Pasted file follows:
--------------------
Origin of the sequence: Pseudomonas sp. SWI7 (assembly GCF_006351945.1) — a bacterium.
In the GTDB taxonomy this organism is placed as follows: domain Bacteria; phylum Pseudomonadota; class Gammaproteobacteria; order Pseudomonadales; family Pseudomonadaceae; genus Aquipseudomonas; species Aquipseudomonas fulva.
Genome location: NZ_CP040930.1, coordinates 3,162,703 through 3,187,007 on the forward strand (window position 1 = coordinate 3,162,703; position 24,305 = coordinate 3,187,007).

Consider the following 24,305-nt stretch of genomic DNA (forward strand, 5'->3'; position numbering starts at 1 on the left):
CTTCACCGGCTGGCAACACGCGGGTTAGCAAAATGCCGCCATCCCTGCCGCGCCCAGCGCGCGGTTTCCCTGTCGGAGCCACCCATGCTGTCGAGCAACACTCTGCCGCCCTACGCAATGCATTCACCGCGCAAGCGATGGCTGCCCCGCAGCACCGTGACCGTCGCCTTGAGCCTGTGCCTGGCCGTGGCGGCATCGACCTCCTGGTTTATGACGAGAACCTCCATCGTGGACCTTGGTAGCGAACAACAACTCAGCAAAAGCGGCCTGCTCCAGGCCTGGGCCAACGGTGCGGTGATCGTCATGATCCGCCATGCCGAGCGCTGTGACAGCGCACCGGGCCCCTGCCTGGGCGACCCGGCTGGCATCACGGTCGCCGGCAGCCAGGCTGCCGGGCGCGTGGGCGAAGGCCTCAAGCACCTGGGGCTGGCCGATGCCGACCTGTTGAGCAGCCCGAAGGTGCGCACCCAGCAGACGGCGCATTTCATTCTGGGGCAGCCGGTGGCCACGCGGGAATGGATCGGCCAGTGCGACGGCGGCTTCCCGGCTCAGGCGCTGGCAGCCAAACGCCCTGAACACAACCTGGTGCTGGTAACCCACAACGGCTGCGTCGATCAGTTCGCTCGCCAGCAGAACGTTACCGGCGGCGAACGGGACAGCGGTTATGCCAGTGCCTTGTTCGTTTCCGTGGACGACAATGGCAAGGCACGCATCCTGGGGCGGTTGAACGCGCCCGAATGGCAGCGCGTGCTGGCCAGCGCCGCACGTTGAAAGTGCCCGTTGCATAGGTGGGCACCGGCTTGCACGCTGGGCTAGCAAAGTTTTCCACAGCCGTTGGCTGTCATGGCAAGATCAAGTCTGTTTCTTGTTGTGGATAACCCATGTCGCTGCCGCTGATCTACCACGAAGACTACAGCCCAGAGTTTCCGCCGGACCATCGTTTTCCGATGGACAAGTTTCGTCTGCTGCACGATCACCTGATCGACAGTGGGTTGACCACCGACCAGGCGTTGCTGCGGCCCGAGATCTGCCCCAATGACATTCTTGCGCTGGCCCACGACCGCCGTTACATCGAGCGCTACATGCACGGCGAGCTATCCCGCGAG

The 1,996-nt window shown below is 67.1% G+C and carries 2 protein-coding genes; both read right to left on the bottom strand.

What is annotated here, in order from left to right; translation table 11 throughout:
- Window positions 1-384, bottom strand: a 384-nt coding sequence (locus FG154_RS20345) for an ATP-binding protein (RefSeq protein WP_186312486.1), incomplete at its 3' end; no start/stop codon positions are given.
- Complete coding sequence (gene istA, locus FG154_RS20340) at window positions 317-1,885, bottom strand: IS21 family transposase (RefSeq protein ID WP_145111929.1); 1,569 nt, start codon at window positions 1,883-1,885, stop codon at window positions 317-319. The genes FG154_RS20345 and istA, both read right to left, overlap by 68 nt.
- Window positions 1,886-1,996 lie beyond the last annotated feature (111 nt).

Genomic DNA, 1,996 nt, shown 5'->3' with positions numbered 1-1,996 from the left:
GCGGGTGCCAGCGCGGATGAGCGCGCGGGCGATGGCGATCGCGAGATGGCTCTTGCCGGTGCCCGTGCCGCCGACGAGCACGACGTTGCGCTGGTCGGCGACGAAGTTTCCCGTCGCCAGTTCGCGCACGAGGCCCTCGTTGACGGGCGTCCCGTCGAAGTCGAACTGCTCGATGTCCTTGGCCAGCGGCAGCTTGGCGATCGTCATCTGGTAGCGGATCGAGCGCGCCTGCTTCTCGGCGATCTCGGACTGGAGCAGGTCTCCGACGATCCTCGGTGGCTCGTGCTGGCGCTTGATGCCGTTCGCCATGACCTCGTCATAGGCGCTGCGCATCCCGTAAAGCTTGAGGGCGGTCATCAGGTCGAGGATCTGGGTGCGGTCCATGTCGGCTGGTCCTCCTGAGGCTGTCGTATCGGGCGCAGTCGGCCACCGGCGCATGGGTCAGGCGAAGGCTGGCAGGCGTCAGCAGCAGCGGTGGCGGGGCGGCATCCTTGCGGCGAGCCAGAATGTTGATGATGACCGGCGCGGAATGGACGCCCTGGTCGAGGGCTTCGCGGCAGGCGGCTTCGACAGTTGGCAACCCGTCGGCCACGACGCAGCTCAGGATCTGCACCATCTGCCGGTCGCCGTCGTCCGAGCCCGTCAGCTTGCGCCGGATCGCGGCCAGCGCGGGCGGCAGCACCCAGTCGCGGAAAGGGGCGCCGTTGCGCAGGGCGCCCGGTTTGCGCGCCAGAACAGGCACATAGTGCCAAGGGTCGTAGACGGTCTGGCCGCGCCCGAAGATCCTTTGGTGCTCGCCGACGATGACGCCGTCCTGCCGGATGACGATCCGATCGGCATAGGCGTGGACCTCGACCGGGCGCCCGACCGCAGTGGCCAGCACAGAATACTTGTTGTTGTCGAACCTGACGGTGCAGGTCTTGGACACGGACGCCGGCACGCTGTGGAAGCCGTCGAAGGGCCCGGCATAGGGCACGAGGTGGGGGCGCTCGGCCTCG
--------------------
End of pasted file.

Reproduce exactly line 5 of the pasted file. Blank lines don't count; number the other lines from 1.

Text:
CTTCACCGGCTGGCAACACGCGGGTTAGCAAAATGCCGCCATCCCTGCCGCGCCCAGCGCGCGGTTTCCCTGTCGGAGCCACCCATGCTGTCGAGCAACACTCTGCCGCCCTACGCAATGCATTCACCGCGCAAGCGATGGCTGCCCCGCAGCACCGTGACCGTCGCCTTGAGCCTGTGCCTGGCCGTGGCGGCATCGACCTCCTGGTTTATGACGAGAACCTCCATCGTGGACCTTGGTAGCGAACAACAACTCAGCAAAAGCGGCCTGCTCCAGGCCTGGGCCAACGGTGCGGTGATCGTCATGATCCGCCATGCCGAGCGCTGTGACAGCGCACCGGGCCCCTGCCTGGGCGACCCGGCTGGCATCACGGTCGCCGGCAGCCAGGCTGCCGGGCGCGTGGGCGAAGGCCTCAAGCACCTGGGGCTGGCCGATGCCGACCTGTTGAGCAGCCCGAAGGTGCGCACCCAGCAGACGGCGCATTTCATTCTGGGGCAGCCGGTGGCCACGCGGGAATGGATCGGCCAGTGCGACGGCGGCTTCCCGGCTCAGGCGCTGGCAGCCAAACGCCCTGAACACAACCTGGTGCTGGTAACCCACAACGGCTGCGTCGATCAGTTCGCTCGCCAGCAGAACGTTACCGGCGGCGAACGGGACAGCGGTTATGCCAGTGCCTTGTTCGTTTCCGTGGACGACAATGGCAAGGCACGCATCCTGGGGCGGTTGAACGCGCCCGAATGGCAGCGCGTGCTGGCCAGCGCCGCACGTTGAAAGTGCCCGTTGCATAGGTGGGCACCGGCTTGCACGCTGGGCTAGCAAAGTTTTCCACAGCCGTTGGCTGTCATGGCAAGATCAAGTCTGTTTCTTGTTGTGGATAACCCATGTCGCTGCCGCTGATCTACCACGAAGACTACAGCCCAGAGTTTCCGCCGGACCATCGTTTTCCGATGGACAAGTTTCGTCTGCTGCACGATCACCTGATCGACAGTGGGTTGACCACCGACCAGGCGTTGCTGCGGCCCGAGATCTGCCCCAATGACATTCTTGCGCTGGCCCACGACCGCCGTTACATCGAGCGCTACATGCACGGCGAGCTATCCCGCGAG